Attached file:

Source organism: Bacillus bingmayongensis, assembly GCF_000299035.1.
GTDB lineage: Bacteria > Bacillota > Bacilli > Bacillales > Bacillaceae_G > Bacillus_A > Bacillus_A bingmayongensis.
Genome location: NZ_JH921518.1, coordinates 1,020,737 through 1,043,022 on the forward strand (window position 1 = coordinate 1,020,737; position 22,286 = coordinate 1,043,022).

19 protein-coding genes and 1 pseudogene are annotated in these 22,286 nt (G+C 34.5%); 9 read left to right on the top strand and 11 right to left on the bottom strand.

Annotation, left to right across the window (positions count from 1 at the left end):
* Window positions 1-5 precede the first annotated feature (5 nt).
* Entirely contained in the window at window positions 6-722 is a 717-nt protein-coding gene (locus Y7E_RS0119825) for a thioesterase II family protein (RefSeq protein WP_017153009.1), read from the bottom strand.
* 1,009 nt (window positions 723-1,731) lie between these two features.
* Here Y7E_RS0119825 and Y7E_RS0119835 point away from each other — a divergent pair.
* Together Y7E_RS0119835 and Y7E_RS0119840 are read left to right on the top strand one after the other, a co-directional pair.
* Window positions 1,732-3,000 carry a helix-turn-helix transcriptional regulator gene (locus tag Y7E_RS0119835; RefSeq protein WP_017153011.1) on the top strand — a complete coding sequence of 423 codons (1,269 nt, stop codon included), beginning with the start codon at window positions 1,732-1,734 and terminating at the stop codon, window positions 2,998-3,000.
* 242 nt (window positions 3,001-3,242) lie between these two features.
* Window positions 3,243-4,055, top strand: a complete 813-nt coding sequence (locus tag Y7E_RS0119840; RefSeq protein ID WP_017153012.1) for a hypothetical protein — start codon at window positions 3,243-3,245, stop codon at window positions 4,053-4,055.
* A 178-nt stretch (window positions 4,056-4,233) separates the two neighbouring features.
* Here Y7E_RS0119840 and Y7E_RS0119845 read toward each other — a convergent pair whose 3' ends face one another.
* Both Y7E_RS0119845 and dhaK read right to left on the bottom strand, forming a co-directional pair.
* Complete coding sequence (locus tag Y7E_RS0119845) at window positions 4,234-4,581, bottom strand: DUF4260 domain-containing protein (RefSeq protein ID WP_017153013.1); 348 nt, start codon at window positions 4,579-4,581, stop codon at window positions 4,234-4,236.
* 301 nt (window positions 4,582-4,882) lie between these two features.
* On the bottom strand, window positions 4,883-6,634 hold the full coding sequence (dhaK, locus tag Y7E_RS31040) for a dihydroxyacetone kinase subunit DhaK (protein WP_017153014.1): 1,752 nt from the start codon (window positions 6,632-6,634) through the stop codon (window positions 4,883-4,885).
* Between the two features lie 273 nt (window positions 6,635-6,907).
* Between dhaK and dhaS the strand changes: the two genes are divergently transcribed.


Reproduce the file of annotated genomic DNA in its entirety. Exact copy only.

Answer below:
Source organism: Bacillus bingmayongensis, assembly GCF_000299035.1.
GTDB lineage: Bacteria > Bacillota > Bacilli > Bacillales > Bacillaceae_G > Bacillus_A > Bacillus_A bingmayongensis.
Genome location: NZ_JH921518.1, coordinates 1,020,737 through 1,043,022 on the forward strand (window position 1 = coordinate 1,020,737; position 22,286 = coordinate 1,043,022).

19 protein-coding genes and 1 pseudogene are annotated in these 22,286 nt (G+C 34.5%); 9 read left to right on the top strand and 11 right to left on the bottom strand.

Annotation, left to right across the window (positions count from 1 at the left end):
* Window positions 1-5 precede the first annotated feature (5 nt).
* Entirely contained in the window at window positions 6-722 is a 717-nt protein-coding gene (locus Y7E_RS0119825) for a thioesterase II family protein (RefSeq protein WP_017153009.1), read from the bottom strand.
* 1,009 nt (window positions 723-1,731) lie between these two features.
* Here Y7E_RS0119825 and Y7E_RS0119835 point away from each other — a divergent pair.
* Together Y7E_RS0119835 and Y7E_RS0119840 are read left to right on the top strand one after the other, a co-directional pair.
* Window positions 1,732-3,000 carry a helix-turn-helix transcriptional regulator gene (locus tag Y7E_RS0119835; RefSeq protein WP_017153011.1) on the top strand — a complete coding sequence of 423 codons (1,269 nt, stop codon included), beginning with the start codon at window positions 1,732-1,734 and terminating at the stop codon, window positions 2,998-3,000.
* 242 nt (window positions 3,001-3,242) lie between these two features.
* Window positions 3,243-4,055, top strand: a complete 813-nt coding sequence (locus tag Y7E_RS0119840; RefSeq protein ID WP_017153012.1) for a hypothetical protein — start codon at window positions 3,243-3,245, stop codon at window positions 4,053-4,055.
* A 178-nt stretch (window positions 4,056-4,233) separates the two neighbouring features.
* Here Y7E_RS0119840 and Y7E_RS0119845 read toward each other — a convergent pair whose 3' ends face one another.
* Both Y7E_RS0119845 and dhaK read right to left on the bottom strand, forming a co-directional pair.
* Complete coding sequence (locus tag Y7E_RS0119845) at window positions 4,234-4,581, bottom strand: DUF4260 domain-containing protein (RefSeq protein ID WP_017153013.1); 348 nt, start codon at window positions 4,579-4,581, stop codon at window positions 4,234-4,236.
* 301 nt (window positions 4,582-4,882) lie between these two features.
* On the bottom strand, window positions 4,883-6,634 hold the full coding sequence (dhaK, locus tag Y7E_RS31040) for a dihydroxyacetone kinase subunit DhaK (protein WP_017153014.1): 1,752 nt from the start codon (window positions 6,632-6,634) through the stop codon (window positions 4,883-4,885).
* Between the two features lie 273 nt (window positions 6,635-6,907).
* Between dhaK and dhaS the strand changes: the two genes are divergently transcribed.